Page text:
The officers have four strategies- they can cooperate and write generally good reviews of each other, or they can adopt a negative strategy in which they ‘trash’ the other officer.  In theory, each strategy can have unlimited iterations, and often game theory is explored using complex computer programs which run almost unlimited iterations, using infinite, minute variations on strategies.  In order to simplify this demonstration, we limit the officers to four types of evaluations:

-Write a superior peer evaluation

-Write an excellent peer evaluation

-Write a generic peer evaluation

-Write a bad peer evaluation

It is important to remember that Lieutenants Anderson and Brown understand that the commander is limited to giving only one of them a ‘top-block’ OER.  In this case, each officer prefers to maximize his own outcome.  In other words, each officer wants to receive the superior rating from the commander for himself.  Now, we can assign relative values to each strategy (1 through 4 respectively).

The strategies are valued this way because if Anderson writes a superior evaluation for Brown, then the commander would give Brown the top-block, which is the worst outcome for Anderson.  Each officer is rational, so each officer’s expected value for each strategy would be identical.  There are a couple rules to our game, which reflect real world restraints on the system.  One, the commander can only gives one officer a top block- there are no tricks to get around this.  Two, our two lieutenants understand the officer evaluation process.  Three, each officer will seek to maximize his own evaluation.  These three rules force the model to be rational.  Surprising to some who would criticize game theory as being too math centric to be understood, or too abstract, these rules reflect, to a surprising large extent, the real world.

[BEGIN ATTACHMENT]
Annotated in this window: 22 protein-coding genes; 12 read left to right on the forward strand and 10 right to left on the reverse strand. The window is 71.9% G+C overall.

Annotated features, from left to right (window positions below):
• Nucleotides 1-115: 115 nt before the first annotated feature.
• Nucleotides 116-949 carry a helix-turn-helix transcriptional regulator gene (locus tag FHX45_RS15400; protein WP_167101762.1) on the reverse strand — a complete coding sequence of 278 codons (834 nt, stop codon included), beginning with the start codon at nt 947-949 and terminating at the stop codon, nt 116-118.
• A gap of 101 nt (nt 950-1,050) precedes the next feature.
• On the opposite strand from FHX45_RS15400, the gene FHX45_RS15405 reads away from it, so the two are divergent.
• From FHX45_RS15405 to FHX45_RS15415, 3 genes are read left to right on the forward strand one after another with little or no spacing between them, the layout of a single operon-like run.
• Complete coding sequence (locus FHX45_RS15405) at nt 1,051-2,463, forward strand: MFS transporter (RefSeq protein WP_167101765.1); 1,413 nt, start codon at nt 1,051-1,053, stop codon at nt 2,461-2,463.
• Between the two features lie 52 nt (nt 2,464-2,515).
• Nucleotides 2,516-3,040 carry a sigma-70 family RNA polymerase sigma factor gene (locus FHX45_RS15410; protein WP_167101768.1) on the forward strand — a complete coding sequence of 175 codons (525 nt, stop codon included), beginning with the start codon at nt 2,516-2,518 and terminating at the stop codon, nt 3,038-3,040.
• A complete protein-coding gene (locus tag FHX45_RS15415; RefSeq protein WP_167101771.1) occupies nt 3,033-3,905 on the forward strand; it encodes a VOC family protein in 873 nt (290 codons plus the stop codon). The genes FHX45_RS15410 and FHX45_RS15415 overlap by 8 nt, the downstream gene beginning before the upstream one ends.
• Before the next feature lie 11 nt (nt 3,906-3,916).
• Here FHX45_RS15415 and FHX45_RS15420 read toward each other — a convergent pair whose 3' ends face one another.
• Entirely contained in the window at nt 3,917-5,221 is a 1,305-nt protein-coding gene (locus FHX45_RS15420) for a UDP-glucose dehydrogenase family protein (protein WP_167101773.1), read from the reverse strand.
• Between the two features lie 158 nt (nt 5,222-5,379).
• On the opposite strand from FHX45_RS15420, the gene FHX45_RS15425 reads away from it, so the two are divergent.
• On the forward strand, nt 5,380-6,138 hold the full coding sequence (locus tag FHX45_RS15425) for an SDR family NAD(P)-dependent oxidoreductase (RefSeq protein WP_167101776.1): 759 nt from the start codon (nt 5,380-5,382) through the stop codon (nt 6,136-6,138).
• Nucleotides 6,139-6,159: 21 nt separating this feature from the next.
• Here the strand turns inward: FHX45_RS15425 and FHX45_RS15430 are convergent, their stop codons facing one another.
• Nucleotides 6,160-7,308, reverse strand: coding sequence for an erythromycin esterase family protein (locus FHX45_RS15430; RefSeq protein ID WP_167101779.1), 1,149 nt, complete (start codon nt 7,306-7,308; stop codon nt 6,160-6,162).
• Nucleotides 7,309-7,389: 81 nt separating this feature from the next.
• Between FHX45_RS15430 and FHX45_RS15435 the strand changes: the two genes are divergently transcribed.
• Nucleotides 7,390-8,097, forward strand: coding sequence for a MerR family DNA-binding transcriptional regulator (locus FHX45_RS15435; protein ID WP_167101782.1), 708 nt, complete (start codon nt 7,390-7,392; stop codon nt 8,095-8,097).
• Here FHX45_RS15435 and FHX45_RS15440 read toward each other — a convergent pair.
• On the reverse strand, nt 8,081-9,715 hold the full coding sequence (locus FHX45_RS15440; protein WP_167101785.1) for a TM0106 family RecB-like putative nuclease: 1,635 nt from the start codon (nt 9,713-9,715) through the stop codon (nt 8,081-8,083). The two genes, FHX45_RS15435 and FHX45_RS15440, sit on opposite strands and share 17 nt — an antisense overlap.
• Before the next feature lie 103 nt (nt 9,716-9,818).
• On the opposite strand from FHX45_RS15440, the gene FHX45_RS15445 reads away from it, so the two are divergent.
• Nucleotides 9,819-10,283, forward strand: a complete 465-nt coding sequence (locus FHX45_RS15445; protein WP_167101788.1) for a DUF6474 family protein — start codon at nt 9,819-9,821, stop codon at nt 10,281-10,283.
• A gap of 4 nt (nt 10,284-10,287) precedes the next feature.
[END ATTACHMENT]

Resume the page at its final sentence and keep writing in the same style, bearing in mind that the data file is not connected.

At this point, we can put the strategies into the matrix, and observe the interactions.   In our matrix, the strategies are grouped under ‘Go Positive’ which reflects generally positive recommendations, and ‘Go Negative’ which reflect generally negative recommendations.  Anderson and Brown don’t know what the other will finally write, and neither one will get the chance to read what the other turns into the XO. 

However, the observer can easily see which strategy the officers will adopt.  Follow the arrows in figure 1:  Both officers would like to go positive, but can’t be sure if the other will honor ‘the code’ and so they move to higher valued strategies.  Once the movement begins, each officer is confronted with the same dilemma that the other officer will go to his dominant position.  So each officer must go to his dominant position, as shown by the highest value strategy, which is to go negative on the other. 

Figure 1. Game matrix showing how the lieutenants flow away from 'losing' strategies towards 'winning' strategies in order to protect themselves.


This is reminiscent of the old Cold War Zero Sum game, in which the only recourse available to either country was to go all out, all at once.  This became known as MAD, mutually assured destruction, when neither country could benefit unilaterally from a change in strategies.  Our game, because its Nash Equilibrium is its saddle point, appears to be a zero-sum game. However, this is not the case, since zero-sum games preclude any cooperation in the form additional information or any further interaction between the players.